South Africans have a blind spot when it comes to understanding the difference between fault and responsibility. “It’s not my fault that my car’s brakes failed,” we say, and we think that’s the end of the story. If it’s not my fault, somehow I don’t have to take responsibility.
I have found this to be one of the greatest barriers to understanding and dealing with workplace problems. Not because this type of justification happens, but because managers at all levels fail to take it into account. It is powerful and pervasive, but we ignore it completely.
We assume everyone knows the rules and that employees can see as plainly as we can what they have done wrong or why their poor performance, their late coming or their ill health is a problem. But most employees are genuinely ignorant about what they have done wrong or why something is a problem.
Why is the employee so blind to something so obvious to the manager? Because of the power of justification. Think of how we justify our own behaviour—say, when we are driving. Others who speed, or skip a traffic light or speak on their cell phones are just plain reckless and irresponsible. But when you and I do any of those things there is always a very good reason for it. That’s justification.
Employees may know their behaviour was not the best, but there is, in their minds, a very good reason for it. If you ignore that reasoning you might win arguments but employees will not take responsibility for the future. They just won’t get it.
An employee will say, “It’s not my fault that I was sick.” “It’s not my fault that I was late for work.” No doubt it wasn’t, but in the workplace, fault is not the main issue. Merely laying blame gets us nowhere. The question is, will the employee take responsibility for what happens next?
Start by assuming that the employee had a very good reason for the poor performance or behaviour. Start with how the employee sees it and work from there. You might say, “But it’s obvious. That’s the policy; that’s the performance standard. Anyone can see how the employee failed.”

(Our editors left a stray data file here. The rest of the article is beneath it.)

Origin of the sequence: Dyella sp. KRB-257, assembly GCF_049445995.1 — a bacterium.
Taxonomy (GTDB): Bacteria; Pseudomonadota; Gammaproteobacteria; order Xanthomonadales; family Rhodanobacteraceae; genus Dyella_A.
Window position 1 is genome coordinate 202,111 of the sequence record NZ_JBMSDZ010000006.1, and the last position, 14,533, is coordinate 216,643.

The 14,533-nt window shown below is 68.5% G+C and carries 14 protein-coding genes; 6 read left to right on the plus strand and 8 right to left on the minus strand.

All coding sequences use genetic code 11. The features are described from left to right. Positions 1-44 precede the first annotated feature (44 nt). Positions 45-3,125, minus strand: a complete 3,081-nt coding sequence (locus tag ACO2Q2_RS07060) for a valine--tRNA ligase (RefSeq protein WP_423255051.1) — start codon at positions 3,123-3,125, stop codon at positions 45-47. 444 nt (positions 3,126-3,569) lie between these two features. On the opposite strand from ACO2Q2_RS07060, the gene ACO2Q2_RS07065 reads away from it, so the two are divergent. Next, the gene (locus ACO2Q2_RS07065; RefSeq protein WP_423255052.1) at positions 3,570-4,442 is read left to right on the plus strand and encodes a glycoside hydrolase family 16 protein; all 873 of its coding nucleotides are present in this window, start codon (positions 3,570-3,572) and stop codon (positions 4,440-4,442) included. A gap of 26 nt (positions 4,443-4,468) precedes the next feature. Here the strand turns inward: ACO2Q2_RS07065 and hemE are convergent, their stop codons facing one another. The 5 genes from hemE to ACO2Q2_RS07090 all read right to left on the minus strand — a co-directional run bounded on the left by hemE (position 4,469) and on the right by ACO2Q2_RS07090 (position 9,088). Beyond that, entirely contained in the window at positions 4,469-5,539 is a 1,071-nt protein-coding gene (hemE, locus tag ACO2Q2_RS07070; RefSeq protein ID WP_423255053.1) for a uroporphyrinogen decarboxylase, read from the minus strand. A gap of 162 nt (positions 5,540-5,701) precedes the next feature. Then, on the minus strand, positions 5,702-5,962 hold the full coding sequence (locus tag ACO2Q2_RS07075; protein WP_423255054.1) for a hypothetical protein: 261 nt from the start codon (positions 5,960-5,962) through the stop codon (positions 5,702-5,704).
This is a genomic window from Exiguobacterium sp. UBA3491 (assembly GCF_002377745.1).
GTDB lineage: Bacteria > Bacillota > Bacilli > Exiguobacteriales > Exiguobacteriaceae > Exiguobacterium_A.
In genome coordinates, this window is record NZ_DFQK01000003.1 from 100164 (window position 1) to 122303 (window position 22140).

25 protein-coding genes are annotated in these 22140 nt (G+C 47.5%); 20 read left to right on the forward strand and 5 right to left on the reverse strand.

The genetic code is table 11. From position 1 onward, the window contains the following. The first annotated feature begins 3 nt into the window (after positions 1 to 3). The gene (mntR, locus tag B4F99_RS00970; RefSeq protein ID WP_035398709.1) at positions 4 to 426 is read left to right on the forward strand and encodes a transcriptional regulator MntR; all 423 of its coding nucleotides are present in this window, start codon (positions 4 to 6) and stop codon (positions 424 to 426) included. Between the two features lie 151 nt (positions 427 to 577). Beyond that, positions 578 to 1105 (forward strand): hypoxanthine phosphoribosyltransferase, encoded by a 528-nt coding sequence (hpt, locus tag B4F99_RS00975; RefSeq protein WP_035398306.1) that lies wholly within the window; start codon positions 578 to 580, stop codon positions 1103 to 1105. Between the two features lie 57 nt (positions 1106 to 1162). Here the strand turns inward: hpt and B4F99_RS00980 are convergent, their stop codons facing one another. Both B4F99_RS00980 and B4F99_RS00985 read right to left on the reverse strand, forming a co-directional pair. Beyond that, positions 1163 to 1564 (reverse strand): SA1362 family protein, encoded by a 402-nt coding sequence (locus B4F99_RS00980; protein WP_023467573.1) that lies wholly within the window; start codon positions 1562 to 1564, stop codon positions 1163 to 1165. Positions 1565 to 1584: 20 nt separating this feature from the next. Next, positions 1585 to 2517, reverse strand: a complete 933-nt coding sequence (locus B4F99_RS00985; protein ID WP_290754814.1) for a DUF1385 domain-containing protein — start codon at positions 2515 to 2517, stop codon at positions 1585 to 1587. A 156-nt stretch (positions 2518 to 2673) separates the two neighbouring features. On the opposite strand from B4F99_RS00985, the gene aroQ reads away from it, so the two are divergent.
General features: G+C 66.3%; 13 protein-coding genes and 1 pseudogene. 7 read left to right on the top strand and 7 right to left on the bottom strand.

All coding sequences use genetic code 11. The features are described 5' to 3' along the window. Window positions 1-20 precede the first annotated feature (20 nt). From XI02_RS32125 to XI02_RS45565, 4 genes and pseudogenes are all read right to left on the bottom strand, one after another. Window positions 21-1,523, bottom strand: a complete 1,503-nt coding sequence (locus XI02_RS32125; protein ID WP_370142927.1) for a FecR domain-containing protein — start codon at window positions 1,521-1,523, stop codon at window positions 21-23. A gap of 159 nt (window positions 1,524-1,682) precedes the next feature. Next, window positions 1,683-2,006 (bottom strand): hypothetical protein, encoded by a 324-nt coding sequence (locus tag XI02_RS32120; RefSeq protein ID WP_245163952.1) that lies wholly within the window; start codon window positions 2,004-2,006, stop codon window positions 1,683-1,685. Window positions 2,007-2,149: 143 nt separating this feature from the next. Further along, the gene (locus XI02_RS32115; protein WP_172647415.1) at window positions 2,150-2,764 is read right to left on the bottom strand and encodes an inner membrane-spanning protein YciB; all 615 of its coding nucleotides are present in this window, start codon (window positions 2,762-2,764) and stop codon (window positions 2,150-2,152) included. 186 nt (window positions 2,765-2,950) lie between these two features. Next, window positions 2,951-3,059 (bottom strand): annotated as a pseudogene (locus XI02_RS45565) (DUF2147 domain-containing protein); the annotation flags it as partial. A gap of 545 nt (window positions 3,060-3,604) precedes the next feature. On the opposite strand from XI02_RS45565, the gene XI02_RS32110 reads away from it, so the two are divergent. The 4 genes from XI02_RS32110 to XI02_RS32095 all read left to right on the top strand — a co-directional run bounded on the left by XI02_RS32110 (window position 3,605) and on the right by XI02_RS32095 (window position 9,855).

That may be true, but you have to move beyond failure to responsibility. Paul Falcone of Time Warner Cable said, “Always focus on shifting responsibility for improvement away from the company to the employee where it rightfully belongs.”
A proper investigation, therefore, is the place to start. You have observed something or something is reported to you. The temptation is to assume you know what the problem is and how to solve it. After all, you’ve dealt with these situations before, haven’t you. But this isn’t about you solving a problem; it’s about helping an employee take responsibility. An investigation will reveal the details of what happened and the reasons behind it: what the employee was thinking and what he or she failed to understand.
From understanding you can move to why the behaviour or performance is a problem. Once again employees may recognise their failures but simply don’t know what the fuss is about. The standard South African response to a traffic fine is, “Why don’t the police go after the real criminals?” In the workplace it’s, “Sure I’ve done wrong, but it’s no big deal. What’s the fuss?”
If employees understand why their behaviour or performance is a problem, and why it has to be resolved, you can come to agreement on the next step. You might offer help or training, but the responsibility is theirs. How will they change their behaviour, or what will they do and when, to turn their performance around?
Help your employees understand the difference between fault and responsibility, and keep focus on the latter.